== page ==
High tech and horse racing probably aren’t two entities that the average person generally associated with one another, but that line of thinking is actually a misnomer. In reality, the sport of kings is also the sport of geeks.
Long before the internet was a thing and sites like mytoposportsbooks.com were informing bettors of how to take advantage of all that internet gaming has to offer, horse racing was changing the way people bet on sports. Simulcast wagering, the beaming of races from anywhere in the world to tracks spanning the globe via satellite, created non-stop action for both on track and off-track racing.
It was a precursor to the kind of action players can now access via any number of online betting sites. At one time the only game in town outside of the state of Nevada when it came to betting on sports in the USA, today, horse racing faces yet another challenge in the battle for the betting dollar since the 2018 U.S. Supreme Court ruling that all states were eligible to legalize sports betting. And the horse racing industry is answering this challenge by turning to technology.
Betting On Analytics
1/ST, formerly The Stronach Group and owners of five racetracks, including Santa Anita in California, Pimlico in Baltimore, home to The Preakness Stakes, the second leg of thoroughbred racing’s Triple Crown and New York tracks Saratoga Race Course, Aqueduct and Belmont Park, the latter host to the third leg of the Triple Crown, are opting to dive deeply into analytics in order to to get a better handle on how the betting handle is being created at their racetracks.
The company has completely overhauled its gaming platform. Investing over two years into the project, 1/ST compiled all the historical data of every race from over 80 tracks covering a time frame of nearly a decade, a total in excess of 300,000 races and more than two million betting outcomes.
The program was designed to assess all aspects of the horses that produced positive betting outcomes. Some of the data studied included who was the jockey, who was the trainer, where was the race held, what were the conditions of the race and the track, and what were the bloodlines of the successful horses.
As a result, now instead of playing a hunch, horse players can opt to utilize the algorithms created via this database and assign individual weight to the areas of this research that they consider the most vital in terms of how they handicap a race. Through these calculations, the data will generate bespoke predictions on the percentage likelihood of each horse entered to win, place or show in that particular race.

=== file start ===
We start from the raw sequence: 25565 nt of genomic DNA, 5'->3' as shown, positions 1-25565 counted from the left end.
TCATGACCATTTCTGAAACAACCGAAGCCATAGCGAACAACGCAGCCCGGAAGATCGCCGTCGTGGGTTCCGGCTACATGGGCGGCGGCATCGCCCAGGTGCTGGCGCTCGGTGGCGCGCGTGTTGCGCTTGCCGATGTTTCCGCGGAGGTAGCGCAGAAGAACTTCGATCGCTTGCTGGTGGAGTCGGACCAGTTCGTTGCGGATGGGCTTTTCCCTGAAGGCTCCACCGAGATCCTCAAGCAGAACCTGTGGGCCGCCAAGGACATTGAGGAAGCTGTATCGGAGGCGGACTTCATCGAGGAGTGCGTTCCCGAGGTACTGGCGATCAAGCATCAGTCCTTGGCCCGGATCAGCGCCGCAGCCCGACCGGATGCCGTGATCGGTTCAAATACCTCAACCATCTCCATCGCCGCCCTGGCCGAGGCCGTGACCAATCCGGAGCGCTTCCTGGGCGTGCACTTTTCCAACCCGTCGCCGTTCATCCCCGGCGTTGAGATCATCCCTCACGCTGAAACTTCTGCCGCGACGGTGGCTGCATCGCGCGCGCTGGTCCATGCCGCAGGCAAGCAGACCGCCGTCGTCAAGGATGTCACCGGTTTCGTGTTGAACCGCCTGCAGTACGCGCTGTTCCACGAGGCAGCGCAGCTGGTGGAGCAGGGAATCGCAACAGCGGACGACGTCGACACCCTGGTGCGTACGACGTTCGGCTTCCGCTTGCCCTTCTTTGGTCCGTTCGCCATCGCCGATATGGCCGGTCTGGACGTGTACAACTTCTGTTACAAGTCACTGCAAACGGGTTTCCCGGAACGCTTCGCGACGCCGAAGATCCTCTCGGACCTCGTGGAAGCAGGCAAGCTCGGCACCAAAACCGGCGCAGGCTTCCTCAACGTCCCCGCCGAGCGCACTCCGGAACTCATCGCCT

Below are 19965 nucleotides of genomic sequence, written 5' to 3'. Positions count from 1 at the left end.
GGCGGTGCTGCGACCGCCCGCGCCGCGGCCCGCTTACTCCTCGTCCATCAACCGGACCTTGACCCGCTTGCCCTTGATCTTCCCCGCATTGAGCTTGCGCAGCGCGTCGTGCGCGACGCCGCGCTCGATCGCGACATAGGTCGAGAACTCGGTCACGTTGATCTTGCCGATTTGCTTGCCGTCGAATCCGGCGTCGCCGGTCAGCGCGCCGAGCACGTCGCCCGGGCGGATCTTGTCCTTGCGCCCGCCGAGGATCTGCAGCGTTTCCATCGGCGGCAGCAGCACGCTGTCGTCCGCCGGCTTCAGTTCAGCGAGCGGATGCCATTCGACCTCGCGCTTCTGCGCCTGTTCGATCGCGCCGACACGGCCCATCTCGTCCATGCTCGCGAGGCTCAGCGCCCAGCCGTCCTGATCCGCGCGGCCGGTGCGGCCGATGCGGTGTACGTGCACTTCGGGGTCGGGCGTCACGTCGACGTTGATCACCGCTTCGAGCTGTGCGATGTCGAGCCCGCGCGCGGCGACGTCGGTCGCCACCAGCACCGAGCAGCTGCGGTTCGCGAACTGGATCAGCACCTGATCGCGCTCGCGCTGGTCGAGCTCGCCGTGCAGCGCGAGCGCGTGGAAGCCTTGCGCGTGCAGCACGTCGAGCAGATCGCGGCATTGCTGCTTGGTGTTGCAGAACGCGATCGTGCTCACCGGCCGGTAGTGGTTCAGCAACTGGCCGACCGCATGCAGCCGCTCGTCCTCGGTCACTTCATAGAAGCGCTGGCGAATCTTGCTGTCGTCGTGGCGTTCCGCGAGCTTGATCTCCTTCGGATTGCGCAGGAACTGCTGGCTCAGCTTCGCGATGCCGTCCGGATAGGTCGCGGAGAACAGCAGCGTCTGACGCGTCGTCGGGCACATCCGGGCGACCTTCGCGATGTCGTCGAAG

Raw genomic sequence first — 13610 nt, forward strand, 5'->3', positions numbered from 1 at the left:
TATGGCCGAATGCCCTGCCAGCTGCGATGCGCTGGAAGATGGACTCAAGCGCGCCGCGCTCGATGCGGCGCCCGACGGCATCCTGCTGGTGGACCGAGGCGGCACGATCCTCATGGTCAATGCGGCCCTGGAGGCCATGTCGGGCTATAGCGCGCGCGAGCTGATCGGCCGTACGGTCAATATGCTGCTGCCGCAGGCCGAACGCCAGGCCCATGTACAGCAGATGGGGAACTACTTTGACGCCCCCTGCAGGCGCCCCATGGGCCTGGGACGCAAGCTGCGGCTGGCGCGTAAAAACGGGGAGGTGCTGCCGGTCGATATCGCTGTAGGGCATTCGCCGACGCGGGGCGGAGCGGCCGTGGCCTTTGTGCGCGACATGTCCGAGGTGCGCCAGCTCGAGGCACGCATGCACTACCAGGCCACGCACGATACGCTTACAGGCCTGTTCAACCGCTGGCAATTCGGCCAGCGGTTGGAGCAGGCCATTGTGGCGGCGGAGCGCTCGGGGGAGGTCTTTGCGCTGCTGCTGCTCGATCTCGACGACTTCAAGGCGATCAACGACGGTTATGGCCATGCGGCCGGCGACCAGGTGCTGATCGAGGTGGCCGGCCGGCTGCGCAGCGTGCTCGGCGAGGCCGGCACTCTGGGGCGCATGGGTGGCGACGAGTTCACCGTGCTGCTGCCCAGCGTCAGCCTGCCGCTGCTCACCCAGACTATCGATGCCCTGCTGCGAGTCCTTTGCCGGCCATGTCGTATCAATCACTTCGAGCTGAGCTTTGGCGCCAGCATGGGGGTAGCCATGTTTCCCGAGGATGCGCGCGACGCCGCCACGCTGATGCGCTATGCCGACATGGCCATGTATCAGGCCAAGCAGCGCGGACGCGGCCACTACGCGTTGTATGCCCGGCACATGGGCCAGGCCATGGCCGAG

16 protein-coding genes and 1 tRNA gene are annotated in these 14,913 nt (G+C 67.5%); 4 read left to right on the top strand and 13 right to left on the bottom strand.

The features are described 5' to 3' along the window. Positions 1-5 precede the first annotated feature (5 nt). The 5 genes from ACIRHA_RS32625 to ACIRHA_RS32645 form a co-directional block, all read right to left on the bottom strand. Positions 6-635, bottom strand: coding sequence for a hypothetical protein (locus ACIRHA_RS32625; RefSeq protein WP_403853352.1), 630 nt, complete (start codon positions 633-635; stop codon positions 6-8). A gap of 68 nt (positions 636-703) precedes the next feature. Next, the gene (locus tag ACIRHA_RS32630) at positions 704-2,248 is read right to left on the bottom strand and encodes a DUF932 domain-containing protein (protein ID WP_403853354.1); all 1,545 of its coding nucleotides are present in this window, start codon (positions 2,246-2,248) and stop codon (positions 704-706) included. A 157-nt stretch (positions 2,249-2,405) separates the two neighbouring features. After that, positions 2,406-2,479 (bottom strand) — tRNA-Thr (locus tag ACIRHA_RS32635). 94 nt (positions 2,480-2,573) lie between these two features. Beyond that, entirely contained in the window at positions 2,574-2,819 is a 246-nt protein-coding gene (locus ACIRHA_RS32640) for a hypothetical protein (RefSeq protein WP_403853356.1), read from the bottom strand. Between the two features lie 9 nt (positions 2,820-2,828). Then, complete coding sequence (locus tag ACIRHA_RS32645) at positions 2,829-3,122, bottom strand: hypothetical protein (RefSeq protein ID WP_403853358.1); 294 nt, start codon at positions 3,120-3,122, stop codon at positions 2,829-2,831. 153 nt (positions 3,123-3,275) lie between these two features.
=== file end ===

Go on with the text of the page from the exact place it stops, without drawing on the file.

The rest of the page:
“We’re giving you the plug-in to pick the attributes you care about and then doing that for you, which is interesting, because in the sports world, there’s no operator that would ever do that, because they don’t want to make their customer any smarter,” Paul Williams, CTO of 1/ST, explained to SportTechie.com. “But we want everyone to get smarter because we think if you get invested, you end up spending more over the lifetime value of you because you win more.”
While some race tracks are fearful that their bottom line will take another hit thanks to the increasingly widespread availability of online sports betting across the USA, 1/ST sees it as a positive development for their sport.
“The great thing about our sport is that it goes off every two minutes,” Williams said. “There’s a race in America generally between Wednesday and Sunday, that goes up from midday every two minutes through to 7 to 9 p.m. Eastern.
“You can get a lot of action if you’re an interested gambler.”
While racing has been live streamed for simulcasting purposes for decades, tracks were slow to respond to improvements in broadcast technology. That’s no longer the case. The 1/ST-owned tracks are among many that now employ high definition cameras and even 4K cameras in some locations.
Super slow-motion cameras at finish lines are clearly able to determine the winner in a photo finish. That’s a significant upgrade from the grainy black-and-white photo finish cameras that filled this role for far too long.
Tracks are even working with jockey cams and developing a virtual reality engine that will enable horse racing fans to experience the race from the perspective of the rider.